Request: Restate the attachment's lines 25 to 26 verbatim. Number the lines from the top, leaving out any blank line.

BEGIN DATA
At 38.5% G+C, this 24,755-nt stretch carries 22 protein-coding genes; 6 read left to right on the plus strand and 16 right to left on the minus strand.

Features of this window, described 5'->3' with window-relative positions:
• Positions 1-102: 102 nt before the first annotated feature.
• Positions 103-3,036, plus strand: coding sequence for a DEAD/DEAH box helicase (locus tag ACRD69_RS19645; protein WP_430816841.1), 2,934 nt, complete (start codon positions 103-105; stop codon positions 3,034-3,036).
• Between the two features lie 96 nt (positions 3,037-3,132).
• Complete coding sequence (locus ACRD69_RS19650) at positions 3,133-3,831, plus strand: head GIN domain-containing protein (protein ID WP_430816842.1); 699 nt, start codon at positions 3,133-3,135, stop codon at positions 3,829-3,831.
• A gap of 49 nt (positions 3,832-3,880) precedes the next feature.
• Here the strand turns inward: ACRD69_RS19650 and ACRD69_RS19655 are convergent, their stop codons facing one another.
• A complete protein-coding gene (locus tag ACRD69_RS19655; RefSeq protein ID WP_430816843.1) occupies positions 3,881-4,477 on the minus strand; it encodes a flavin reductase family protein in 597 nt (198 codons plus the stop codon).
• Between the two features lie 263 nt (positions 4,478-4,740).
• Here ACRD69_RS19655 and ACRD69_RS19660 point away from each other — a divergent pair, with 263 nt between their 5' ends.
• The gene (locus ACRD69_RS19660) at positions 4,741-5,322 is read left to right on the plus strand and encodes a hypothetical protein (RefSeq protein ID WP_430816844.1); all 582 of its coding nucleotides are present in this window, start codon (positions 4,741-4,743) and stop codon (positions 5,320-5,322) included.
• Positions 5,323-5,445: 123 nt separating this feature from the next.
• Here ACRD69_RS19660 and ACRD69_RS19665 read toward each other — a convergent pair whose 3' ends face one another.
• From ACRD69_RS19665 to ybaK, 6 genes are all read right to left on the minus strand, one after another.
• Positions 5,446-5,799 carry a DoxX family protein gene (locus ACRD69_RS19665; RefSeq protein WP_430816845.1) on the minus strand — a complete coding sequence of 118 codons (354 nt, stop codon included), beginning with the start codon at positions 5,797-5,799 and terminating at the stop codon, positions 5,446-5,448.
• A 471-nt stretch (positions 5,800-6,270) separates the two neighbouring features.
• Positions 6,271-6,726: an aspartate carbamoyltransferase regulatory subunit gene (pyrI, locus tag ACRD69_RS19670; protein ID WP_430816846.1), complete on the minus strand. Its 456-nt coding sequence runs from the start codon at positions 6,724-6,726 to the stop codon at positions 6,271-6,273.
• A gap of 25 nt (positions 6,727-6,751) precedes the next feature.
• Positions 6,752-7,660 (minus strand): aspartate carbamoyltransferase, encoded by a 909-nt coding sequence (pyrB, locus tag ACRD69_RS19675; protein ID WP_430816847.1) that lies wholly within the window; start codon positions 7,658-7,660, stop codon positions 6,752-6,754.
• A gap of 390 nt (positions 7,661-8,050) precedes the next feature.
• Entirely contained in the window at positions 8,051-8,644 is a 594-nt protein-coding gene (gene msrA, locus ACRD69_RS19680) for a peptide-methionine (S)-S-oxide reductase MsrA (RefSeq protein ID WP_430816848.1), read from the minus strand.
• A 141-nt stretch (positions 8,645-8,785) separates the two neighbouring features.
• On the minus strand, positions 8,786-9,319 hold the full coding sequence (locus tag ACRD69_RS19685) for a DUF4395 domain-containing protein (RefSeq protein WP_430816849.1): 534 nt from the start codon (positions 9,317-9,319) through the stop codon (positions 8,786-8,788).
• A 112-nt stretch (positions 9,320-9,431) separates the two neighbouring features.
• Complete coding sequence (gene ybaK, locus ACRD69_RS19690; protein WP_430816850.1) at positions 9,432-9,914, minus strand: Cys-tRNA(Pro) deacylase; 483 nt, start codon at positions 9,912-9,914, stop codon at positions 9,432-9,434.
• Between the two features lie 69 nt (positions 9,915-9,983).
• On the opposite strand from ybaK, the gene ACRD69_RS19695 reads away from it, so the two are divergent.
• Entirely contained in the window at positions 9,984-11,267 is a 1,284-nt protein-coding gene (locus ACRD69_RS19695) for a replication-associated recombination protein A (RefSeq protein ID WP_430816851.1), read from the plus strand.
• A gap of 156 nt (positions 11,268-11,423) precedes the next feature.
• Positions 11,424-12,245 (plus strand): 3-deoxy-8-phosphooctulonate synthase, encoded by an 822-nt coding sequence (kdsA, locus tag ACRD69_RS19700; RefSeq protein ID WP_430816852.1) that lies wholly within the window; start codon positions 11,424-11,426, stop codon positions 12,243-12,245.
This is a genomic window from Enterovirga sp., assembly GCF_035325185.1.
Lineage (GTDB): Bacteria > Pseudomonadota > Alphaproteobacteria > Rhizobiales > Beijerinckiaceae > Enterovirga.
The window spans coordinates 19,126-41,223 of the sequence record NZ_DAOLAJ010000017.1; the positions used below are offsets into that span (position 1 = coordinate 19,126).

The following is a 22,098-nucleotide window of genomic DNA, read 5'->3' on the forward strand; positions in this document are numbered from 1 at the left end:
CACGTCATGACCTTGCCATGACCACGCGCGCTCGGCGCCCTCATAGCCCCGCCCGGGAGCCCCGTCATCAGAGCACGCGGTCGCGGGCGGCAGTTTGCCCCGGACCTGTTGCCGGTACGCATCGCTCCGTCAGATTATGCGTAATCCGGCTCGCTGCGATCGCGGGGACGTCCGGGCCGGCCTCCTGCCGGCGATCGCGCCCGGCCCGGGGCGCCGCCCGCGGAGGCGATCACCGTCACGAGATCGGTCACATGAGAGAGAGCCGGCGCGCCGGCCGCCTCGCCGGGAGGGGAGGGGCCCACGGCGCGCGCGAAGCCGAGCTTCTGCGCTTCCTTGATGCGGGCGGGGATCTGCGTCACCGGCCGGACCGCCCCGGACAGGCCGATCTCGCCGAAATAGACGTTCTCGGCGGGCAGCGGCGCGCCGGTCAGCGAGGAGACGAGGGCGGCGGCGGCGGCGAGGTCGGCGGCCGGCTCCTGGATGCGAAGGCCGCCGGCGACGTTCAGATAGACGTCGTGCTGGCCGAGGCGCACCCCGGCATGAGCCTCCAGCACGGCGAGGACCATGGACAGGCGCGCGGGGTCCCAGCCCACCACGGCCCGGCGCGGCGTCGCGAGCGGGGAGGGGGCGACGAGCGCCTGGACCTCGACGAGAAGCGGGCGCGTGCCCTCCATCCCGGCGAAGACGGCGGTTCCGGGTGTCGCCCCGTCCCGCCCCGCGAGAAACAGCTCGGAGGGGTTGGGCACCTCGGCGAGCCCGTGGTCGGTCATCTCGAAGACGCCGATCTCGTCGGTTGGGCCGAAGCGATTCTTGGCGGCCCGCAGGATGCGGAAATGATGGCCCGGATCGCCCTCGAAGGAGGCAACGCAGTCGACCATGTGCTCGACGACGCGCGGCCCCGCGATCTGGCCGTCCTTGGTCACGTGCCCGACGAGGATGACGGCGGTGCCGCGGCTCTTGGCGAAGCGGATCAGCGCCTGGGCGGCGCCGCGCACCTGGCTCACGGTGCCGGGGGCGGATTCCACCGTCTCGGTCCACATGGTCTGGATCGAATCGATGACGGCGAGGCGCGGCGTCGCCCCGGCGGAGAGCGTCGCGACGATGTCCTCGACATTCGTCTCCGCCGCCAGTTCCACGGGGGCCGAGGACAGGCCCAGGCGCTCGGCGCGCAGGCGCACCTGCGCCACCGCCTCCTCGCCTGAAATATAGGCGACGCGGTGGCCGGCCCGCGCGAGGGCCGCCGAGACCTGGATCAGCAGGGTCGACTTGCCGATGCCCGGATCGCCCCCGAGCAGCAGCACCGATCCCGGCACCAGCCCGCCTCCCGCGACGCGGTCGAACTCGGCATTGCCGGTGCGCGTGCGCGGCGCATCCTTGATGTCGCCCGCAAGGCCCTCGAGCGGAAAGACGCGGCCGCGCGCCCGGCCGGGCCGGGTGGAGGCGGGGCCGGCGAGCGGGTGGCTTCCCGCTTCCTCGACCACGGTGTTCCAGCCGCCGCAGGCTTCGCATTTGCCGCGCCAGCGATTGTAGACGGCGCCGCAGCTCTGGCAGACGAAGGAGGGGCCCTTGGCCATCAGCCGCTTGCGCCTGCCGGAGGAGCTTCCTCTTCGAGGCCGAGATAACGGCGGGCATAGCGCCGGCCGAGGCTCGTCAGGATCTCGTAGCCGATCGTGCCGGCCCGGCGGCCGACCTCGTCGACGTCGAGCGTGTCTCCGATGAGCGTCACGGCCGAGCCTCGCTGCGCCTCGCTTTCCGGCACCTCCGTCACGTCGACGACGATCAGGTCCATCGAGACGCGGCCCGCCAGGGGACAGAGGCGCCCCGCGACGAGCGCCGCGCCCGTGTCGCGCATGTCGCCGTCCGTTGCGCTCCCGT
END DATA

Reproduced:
• A 112-nt stretch (positions 9,320-9,431) separates the two neighbouring features.
• Complete coding sequence (gene ybaK, locus ACRD69_RS19690; protein WP_430816850.1) at positions 9,432-9,914, minus strand: Cys-tRNA(Pro) deacylase; 483 nt, start codon at positions 9,912-9,914, stop codon at positions 9,432-9,434.